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Dinuclear gold(I) Complexes with Bidentate NHC Ligands as Precursors for Alkynyl Complexes via Mechanochemistry

Dipartimento di Scienze Chimiche, Università degli Studi di Padova, via F. Marzolo 1, 35131 Padova, Italy
CIRCC-Consorzio per le Reattività Chimiche e la Catalisi, c/o Dipartimento di Scienze Chimiche, Università degli Studi di Padova, via F. Marzolo 1, 35131 Padova, Italy
Dipartimento di Ingegneria Industriale, Università degli Studi di Padova, via F. Marzolo 9, 35131 Padova, Italy
ICMATE-CNR, c/o Dipartimento di Scienze Chimiche, Università degli Studi di Padova, via F. Marzolo 1, 35131 Padova, Italy
Dipartimento di Scienze Chimiche e Tecnologie dei Materiali, Consiglio Nazionale delle Ricerche, Piazzale A. Moro 7, 00185 Roma, Italy
Authors to whom correspondence should be addressed.
Molecules 2022, 27(13), 4317;
Submission received: 23 May 2022 / Revised: 23 June 2022 / Accepted: 23 June 2022 / Published: 5 July 2022
(This article belongs to the Special Issue Gold Coordination Chemistry and Applications)


The use of alkynyl gold(I) complexes covers different research fields, such as bioinorganic chemistry, catalysis, and material science, considering the luminescent properties of the complexes. Regarding this last application, we report here the synthesis of three novel dinuclear gold(I) complexes of the general formula [(diNHC)(Au-C≡CPh)2]: two Au-C≡CPh units are connected by a bridging di(N-heterocyclic carbene) ligand, which should favor the establishment of semi-supported aurophilic interactions. The complexes can be easily synthesized through mechanochemistry upon reacting the pristine dibromido complexes [(diNHC)(AuBr)2] with phenylacetylene and KOH. Interestingly, we were also able to isolate the monosubstituted complex [(diNHC)(Au-C≡CPh)(AuBr)]. The gold(I) species were fully characterized by multinuclear NMR spectroscopy and mass spectrometry. The emission properties were also evaluated, and the salient data are comparable to those of analogous compounds reported in the literature.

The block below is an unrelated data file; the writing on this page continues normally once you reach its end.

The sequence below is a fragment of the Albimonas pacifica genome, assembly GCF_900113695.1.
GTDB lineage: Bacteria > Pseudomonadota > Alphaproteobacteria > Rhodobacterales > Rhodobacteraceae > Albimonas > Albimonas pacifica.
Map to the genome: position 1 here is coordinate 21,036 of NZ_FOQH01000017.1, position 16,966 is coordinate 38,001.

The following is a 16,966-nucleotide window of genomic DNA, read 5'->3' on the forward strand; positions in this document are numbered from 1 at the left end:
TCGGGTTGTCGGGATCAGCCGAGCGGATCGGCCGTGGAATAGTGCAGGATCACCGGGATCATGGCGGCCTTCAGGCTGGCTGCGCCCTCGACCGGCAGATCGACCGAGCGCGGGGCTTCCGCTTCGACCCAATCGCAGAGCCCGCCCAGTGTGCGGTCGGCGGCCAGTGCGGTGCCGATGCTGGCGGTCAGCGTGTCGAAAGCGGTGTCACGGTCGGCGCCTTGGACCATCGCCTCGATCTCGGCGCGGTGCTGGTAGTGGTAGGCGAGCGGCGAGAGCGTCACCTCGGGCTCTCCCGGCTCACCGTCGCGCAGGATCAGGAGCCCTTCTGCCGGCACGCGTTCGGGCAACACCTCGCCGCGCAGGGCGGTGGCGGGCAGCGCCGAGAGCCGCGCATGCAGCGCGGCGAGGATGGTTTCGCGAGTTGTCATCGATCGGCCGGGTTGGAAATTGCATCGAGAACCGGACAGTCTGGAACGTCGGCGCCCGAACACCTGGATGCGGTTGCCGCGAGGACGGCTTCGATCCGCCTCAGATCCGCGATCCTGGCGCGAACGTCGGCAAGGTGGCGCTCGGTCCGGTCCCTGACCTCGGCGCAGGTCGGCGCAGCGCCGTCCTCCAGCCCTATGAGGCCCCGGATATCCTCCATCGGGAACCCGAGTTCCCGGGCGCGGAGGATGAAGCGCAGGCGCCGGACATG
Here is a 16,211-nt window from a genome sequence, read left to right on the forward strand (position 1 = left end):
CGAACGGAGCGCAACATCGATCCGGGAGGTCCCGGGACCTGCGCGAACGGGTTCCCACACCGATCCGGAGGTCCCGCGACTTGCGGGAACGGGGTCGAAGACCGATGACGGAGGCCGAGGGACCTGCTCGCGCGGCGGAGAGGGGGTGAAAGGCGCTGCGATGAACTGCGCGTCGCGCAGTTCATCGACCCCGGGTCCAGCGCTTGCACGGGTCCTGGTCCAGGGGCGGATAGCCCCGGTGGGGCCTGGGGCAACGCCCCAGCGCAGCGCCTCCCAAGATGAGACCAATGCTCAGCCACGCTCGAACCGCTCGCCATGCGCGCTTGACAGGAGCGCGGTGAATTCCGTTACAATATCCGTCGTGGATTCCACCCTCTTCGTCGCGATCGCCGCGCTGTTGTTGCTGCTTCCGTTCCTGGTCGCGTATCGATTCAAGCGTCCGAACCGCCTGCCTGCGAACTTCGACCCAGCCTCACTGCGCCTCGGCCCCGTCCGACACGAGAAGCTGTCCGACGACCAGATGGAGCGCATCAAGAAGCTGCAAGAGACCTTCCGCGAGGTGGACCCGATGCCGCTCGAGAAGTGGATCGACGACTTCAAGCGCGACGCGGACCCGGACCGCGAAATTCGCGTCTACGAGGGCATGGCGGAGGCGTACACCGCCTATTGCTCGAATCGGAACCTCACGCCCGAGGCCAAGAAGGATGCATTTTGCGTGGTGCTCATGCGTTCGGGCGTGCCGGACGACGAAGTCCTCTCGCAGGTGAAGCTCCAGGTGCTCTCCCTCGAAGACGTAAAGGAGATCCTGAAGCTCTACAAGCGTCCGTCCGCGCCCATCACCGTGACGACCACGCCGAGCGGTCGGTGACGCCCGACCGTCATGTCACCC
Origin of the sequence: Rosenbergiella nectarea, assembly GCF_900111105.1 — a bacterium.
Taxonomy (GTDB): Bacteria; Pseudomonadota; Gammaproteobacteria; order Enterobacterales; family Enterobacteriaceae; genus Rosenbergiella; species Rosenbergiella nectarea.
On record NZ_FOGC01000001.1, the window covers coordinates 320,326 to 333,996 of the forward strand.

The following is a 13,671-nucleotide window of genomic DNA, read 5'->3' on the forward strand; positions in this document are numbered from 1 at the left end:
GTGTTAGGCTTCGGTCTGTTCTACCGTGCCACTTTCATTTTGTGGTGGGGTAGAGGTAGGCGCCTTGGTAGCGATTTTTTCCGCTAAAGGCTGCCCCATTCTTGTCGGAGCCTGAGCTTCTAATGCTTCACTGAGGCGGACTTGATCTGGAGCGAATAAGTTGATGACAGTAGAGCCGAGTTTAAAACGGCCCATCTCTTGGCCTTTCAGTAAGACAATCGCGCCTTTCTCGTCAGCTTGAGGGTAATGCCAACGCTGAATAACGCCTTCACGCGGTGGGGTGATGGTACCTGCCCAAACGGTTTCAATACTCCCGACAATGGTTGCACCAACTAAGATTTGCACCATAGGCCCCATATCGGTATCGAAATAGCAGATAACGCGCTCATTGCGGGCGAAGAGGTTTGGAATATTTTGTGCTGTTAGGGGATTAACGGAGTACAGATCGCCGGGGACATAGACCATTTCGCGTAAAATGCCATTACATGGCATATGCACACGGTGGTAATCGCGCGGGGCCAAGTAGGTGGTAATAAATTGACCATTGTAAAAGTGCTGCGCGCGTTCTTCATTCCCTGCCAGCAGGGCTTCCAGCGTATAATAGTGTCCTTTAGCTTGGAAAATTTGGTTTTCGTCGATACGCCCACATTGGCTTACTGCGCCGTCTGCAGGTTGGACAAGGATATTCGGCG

1. Introduction

Alkynyl gold(I) complexes represent an interesting class of compounds [1] which can find application in different research fields, such as bioinorganic chemistry [2,3,4] or catalysis [5,6,7,8]. Among the possible applications, special attention has been dedicated to the development of highly emissive species [9]. The luminescence properties of these compounds in solution are generally associated with the organic part of the molecule and are associated with LLCT or LMCT transitions, although, in the solid state, the emission properties also depend on the self-assembly of the molecular units. Furthermore, π–π stacking involving the organic part, as well as Au···Au interactions, play a fundamental role in the isolation of different supramolecular structures or polymorphs, characterized by different emitting properties [10,11,12,13,14].
The linear dicoordination in the L-Au-C≡CR fragment is granted by the coordination of neutral ligands, L, such as phosphines, or more recently, N-heterocyclic carbene ligands [15,16]. In this frame, reports on alkynyl gold(I) complexes with bridging dicarbene ligands are still limited in the literature [12,17], despite the possible presence of an intramolecular aurophilic interaction that can influence the emitting properties [18].